Luton airport has been ranked as the worst in Britain in a poll of travellers carried out by flight search specialist Cheapflights.
The London-area airports of Gatwick, Heathrow, Stansted and Luton all came in the bottom five out of 15 airports reviewed in the study alongside Birmingham.
Newcastle airport was rated top with the highest levels of passenger satisfaction, followed by Edinburgh, Liverpool, Cardiff and Glasgow.
The independent study of 2,550 holidaymakers was conducted last month, ranking airports by a range of criteria from the shopping experience, general cleanliness, Wi-Fi access and the bar and restaurant selection to the speed and ease of passing through security, the check-in process and the toilets.
Belfast International was in sixth place, then came Manchester, East Midlands, Leeds Bradford and Bristol, leaving Heathrow in 11th place followed by Birmingham, Gatwick, Stansted and Luton.
Luton came bottom in every category apart from one – only Stansted was rated to have worse Wi Fi access.
London’s other airports also fared badly in many categories, including cleanliness, with Heathrow and Gatwick sharing the bottom places; check-In process, Gatwick and Stansted also scoring poorly; friendliness of airport staff; family-friendly facilities; passing through security; immigration experience; wait for baggage reclaim and the airport lounges.
Birmingham joined Stansted and Luton as the airports with the poorest toilets. Newcastle topped the categories for cleanliness, toilets, check-In, family-friendly facilities, immigration and airport lounge.
Edinburgh and Glasgow were well-liked airports and scored highly overall, but did not top any categories. Manchester was top for shopping and bars and restaurants. Cardiff was seen to have the most friendly staff and was rated top for passing through security and Wi Fi access.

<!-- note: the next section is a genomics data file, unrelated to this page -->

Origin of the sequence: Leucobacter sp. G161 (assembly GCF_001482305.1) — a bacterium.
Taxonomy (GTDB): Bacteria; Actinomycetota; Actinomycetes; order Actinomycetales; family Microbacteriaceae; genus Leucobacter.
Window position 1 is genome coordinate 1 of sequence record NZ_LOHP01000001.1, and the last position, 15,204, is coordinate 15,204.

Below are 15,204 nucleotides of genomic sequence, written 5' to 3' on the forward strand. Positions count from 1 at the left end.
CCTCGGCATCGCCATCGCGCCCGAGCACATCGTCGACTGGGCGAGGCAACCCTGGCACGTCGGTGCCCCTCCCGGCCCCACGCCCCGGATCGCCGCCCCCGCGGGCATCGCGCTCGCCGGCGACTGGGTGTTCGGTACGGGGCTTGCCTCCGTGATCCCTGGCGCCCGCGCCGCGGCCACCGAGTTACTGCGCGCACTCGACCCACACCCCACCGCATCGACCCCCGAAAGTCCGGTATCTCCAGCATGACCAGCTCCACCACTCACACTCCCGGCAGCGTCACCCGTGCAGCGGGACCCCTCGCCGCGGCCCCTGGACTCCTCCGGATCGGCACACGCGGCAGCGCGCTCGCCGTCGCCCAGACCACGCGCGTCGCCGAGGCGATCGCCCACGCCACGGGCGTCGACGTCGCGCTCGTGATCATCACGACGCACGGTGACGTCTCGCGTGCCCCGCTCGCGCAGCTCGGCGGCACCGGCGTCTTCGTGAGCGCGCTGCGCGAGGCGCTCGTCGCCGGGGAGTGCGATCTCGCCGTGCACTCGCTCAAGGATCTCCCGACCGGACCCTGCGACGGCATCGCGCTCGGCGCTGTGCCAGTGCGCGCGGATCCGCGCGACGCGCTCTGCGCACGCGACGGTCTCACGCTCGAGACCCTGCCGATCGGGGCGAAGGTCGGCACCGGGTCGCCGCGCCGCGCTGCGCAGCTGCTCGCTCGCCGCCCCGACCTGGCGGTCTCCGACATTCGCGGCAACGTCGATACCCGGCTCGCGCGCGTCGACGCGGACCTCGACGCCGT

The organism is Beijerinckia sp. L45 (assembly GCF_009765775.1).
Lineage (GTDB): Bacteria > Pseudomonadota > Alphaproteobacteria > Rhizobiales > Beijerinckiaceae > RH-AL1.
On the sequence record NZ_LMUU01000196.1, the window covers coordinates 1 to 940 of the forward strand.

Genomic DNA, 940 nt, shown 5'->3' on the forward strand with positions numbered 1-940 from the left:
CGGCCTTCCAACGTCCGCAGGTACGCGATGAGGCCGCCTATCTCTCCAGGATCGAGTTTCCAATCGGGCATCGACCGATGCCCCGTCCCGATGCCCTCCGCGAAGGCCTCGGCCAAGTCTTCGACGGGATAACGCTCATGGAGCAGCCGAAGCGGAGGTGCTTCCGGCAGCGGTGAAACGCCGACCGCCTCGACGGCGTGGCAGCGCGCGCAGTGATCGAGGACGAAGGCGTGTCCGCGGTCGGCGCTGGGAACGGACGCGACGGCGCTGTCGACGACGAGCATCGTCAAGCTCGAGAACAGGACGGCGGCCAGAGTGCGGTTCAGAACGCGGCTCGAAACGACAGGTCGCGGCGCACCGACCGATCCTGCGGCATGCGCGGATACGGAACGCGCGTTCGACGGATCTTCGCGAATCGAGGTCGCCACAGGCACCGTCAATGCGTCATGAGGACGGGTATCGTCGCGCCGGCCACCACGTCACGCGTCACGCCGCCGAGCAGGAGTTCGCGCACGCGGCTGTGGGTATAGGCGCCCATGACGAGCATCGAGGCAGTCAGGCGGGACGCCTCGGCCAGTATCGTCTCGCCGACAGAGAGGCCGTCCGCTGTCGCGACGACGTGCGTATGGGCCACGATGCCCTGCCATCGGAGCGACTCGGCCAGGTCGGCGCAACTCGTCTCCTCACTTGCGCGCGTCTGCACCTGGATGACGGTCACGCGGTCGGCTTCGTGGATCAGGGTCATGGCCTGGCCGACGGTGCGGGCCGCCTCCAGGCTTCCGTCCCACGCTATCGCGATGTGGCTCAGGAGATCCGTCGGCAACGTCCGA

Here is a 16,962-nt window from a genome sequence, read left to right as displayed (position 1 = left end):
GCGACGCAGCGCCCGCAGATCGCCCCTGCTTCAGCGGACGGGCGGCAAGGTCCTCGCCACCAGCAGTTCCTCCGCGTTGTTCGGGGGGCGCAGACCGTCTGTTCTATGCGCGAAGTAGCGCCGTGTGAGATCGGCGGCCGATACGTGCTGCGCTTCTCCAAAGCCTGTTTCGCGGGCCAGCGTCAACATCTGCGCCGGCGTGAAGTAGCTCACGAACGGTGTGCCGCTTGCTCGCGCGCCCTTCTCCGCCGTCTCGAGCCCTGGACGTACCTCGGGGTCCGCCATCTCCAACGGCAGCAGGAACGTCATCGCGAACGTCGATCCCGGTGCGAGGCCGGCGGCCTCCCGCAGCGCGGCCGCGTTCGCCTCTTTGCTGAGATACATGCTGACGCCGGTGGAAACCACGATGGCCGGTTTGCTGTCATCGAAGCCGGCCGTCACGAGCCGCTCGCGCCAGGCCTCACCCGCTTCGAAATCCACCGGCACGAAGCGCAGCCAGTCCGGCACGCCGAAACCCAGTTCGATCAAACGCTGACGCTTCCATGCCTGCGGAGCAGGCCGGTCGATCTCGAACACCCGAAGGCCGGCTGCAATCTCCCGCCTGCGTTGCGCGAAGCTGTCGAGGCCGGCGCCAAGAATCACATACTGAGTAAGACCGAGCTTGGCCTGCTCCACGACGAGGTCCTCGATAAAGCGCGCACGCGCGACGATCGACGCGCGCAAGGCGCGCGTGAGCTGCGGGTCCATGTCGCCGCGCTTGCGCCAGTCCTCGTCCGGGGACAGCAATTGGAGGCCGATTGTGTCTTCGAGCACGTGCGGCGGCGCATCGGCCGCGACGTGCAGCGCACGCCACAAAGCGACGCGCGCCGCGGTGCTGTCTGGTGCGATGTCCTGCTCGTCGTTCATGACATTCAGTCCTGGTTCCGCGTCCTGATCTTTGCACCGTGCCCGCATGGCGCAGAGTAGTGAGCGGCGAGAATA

Cheapflights.co.uk managing director Andrew Shelton, Managing Director of said: “Our poll shows regional airports are a clear favourite with travellers, with larger airports struggling to deliver a consistently positive passenger experience – proving that bigger isn’t always better and more choice doesn’t always equate to satisfaction.”
He added: “Our research reiterated once more that the airport experience remains among the most stressful aspects of going on holiday. A third of Brits actually cite it as the most taxing aspect of planning and taking an overseas holiday.
“However, those using the smaller regional airports, where the sheer volume of human traffic is lower, find the whole experience less stressful than those passing through the big hubs – with only 11% of regional airport users identifying anxiety as their primary emotion as they head to the airport.
“On the whole though, our airports are happy places to be – arriving at them is where 30% of Brits feel ‘holiday mode’ kicks in – and is also where the majority of us post the first of our social media ‘travel brags’ as the excitement begins.”
“Many holidaymakers jetting off this summer will also have concerns about how Brexit will impact their travels.
“Little will have changed immediately other than the value of the Pound. Travellers to Europe won’t need a visa or a new passport, they won’t have to queue in a different line to EU Nationals and they can still bring back unlimited shopping from EU countries for personal use.”
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